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Knightby Bob Knight
Synopses & Reviews
Bob Knight was a head coach in college basketball at twenty-four, coach of an unbeaten NCAA champion at thirty-five, coach of the last amateur team to win the Olympic men's basketball gold medal at forty-three, and out of a job at not quite sixty.
His shock, disappointment and anger over Indiana University's manner of firing a twenty-nine-year employee comes through clearly in his account of his last turbulent year there.
And it is his account. Few people in sports have had more books written about them. This is the first by Bob Knight - one of the most literate, candid, quoted and outspoken men in American public life telling in this first-person account of his full, rich life.
Much of that life has been in basketball, most of it because of basketball, but it also has brought him forward as a coach who has proved academic responsibility and production of championship college athletic teams not only can co-exist but should.
His excitement as things start anew for him at Texas Tech is matched here by his characteristic frankness and remarkable recollection of a life he clearly has enjoyed. You'll see why, as he tells story after story - some delightful, some hilarious, some poignant, none of them dull.
Knight, as a sophomore front-line reserve on the Ohio State team that won the NCAA championship, became the first man to play on and coach a championship team when he led his 1975-76 Indiana team to a 32-0 season that was capped by an 86-68 victory over Michigan in the NCAA championship game at Philadelphia.
His Indiana teams in 1980-81 and 1986-87 also won NCAA titles, making him one of just four coaches in history to win as many as three championships. Twenty-six years later, the 1975-76 Indiana team still stands as the last unbeaten team in major- college men's basketball. Knight's coaching career includes six seasons at Army, where his teams - during the years when the Vietnam War made recruiting for West Point difficult - won 102 games and lost 50. He is one of five coaches who have won seven hundred games, and the only coach whose teams have won championships in the NCAA tournament, the National Invitation Tournament, the Olympic Games and the Pan American Games.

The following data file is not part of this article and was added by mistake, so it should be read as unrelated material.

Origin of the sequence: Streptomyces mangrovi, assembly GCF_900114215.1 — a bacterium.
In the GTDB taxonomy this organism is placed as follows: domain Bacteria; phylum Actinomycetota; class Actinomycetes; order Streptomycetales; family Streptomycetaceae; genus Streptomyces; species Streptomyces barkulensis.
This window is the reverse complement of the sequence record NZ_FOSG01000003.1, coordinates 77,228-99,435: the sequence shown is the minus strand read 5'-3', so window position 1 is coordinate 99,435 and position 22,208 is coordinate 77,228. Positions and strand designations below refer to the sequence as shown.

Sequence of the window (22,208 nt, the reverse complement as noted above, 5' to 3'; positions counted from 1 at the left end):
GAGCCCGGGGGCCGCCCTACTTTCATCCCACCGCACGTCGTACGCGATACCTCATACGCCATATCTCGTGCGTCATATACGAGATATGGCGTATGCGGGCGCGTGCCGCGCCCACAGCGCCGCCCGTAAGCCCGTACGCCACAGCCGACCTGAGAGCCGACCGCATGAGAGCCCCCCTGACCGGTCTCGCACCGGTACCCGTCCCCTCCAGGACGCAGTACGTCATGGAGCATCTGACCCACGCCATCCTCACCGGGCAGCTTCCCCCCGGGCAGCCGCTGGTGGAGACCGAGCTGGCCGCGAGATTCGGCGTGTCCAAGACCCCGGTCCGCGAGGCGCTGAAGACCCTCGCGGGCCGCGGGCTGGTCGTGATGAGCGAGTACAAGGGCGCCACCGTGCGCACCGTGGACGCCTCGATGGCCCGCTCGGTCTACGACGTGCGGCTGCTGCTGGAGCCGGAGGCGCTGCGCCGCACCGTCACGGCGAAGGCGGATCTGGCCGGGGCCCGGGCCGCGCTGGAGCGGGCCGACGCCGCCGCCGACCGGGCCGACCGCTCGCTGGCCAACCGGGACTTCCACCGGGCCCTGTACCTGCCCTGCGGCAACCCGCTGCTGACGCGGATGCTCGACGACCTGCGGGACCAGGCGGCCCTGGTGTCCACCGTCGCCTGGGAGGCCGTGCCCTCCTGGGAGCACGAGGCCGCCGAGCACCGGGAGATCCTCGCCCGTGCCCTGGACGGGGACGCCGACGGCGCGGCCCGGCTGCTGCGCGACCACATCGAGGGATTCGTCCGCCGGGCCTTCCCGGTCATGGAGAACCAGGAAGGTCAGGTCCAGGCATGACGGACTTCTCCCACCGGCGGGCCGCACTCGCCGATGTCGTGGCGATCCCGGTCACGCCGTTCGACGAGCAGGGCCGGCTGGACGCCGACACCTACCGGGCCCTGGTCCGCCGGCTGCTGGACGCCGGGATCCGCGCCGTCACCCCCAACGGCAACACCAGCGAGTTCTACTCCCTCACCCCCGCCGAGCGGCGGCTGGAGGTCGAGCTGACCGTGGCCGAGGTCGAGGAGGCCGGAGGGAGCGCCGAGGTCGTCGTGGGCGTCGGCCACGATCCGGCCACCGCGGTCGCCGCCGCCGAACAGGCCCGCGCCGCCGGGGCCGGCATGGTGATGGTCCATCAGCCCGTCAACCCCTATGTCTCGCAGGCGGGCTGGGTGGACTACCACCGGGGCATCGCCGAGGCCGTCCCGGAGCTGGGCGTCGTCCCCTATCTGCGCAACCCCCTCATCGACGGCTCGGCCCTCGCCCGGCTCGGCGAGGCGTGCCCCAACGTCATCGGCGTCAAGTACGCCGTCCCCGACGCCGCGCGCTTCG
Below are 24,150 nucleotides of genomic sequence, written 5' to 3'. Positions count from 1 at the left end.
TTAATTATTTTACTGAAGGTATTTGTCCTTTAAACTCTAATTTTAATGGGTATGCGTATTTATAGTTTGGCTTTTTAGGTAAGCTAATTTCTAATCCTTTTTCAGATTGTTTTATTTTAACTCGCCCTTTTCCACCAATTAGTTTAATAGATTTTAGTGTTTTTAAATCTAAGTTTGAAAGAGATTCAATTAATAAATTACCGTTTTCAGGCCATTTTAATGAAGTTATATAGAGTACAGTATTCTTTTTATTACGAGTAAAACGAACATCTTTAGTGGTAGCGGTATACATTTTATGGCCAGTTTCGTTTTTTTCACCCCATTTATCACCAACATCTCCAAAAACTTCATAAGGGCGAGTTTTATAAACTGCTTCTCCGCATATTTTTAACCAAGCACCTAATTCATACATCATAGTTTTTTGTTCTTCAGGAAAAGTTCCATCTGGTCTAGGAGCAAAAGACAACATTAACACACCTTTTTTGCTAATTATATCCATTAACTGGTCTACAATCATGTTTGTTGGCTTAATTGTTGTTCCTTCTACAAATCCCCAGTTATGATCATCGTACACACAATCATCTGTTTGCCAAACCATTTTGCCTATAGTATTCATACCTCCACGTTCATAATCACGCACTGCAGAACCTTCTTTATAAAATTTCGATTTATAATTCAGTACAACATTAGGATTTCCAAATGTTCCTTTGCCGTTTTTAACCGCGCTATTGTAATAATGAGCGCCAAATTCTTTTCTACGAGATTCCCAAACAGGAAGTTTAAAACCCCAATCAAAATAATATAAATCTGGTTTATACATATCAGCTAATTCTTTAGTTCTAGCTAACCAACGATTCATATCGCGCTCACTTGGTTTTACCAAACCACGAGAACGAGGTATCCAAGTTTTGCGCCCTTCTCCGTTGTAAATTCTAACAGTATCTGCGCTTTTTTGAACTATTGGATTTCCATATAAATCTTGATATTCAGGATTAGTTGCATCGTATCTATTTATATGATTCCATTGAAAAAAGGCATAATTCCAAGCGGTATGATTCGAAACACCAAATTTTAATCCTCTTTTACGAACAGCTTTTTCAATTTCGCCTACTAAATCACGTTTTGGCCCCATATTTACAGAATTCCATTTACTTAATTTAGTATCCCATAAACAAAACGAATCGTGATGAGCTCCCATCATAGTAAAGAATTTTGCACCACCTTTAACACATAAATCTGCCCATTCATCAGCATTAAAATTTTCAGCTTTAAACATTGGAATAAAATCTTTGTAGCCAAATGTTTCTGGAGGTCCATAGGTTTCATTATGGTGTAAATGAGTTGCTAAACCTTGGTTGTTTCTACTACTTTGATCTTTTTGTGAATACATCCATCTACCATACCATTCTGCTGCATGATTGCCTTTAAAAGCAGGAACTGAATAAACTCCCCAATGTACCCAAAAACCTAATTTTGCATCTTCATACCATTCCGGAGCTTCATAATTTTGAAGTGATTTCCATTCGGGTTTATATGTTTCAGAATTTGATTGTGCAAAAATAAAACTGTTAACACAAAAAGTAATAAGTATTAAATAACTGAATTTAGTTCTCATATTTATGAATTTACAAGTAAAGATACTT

During all that he has been at the heart of more controversies while running a winning and squeaky-clean program than any coach of any sport any time or anywhere.
His excitement as things start anew for him is matched here by his candor and remarkable recollection of a life he clearly has enjoyed. You'll see why, with story after story - some delightful, some hilarious, some poignant, none of them dull: the story of Bob Knight's life.
"[Knight gives his side] with opinionated gusto not often seen in these politically correct times, although in these pages he does not appear to be the Neanderthal he is often said to be. The text is a lively read flavored with scores of anecdotes....Highly recommended for any basketball collection." Library Journal
"Not the definitive, balanced book about Knight that is bound to emerge someday, but one that will intrigue knowledgeable college hoop fans." Kirkus Reviews
"The few chapters on [Knight's misbehavior] are best skimmed quickly. Few readers will be swayed by Knight's self-serving defense. Still, there is a fascinating man hiding in these pages....His humor, which can be surprisingly self-deprecating, is generously sprinkled throughout the text....The lines have been drawn in the Knight controversy; no one will change sides on the basis of this book, but both sides will come away with a better understanding of the man behind the often-vitriolic sound bites on SportsCenter." Wes Lukowsky, Booklist
"With Knight's colorful background, it's surprising that the coach has delivered a mostly colorless autobiography. After excruciating detail about his days as a high school and college basketball player, Knight bogs downs his story with dry recitations of the highlights of virtually every team he coached....As an autobiography, Knight's book is disappointing; however, college hoops fans can learn more about the game from this book than from most instructional guides." Publishers Weekly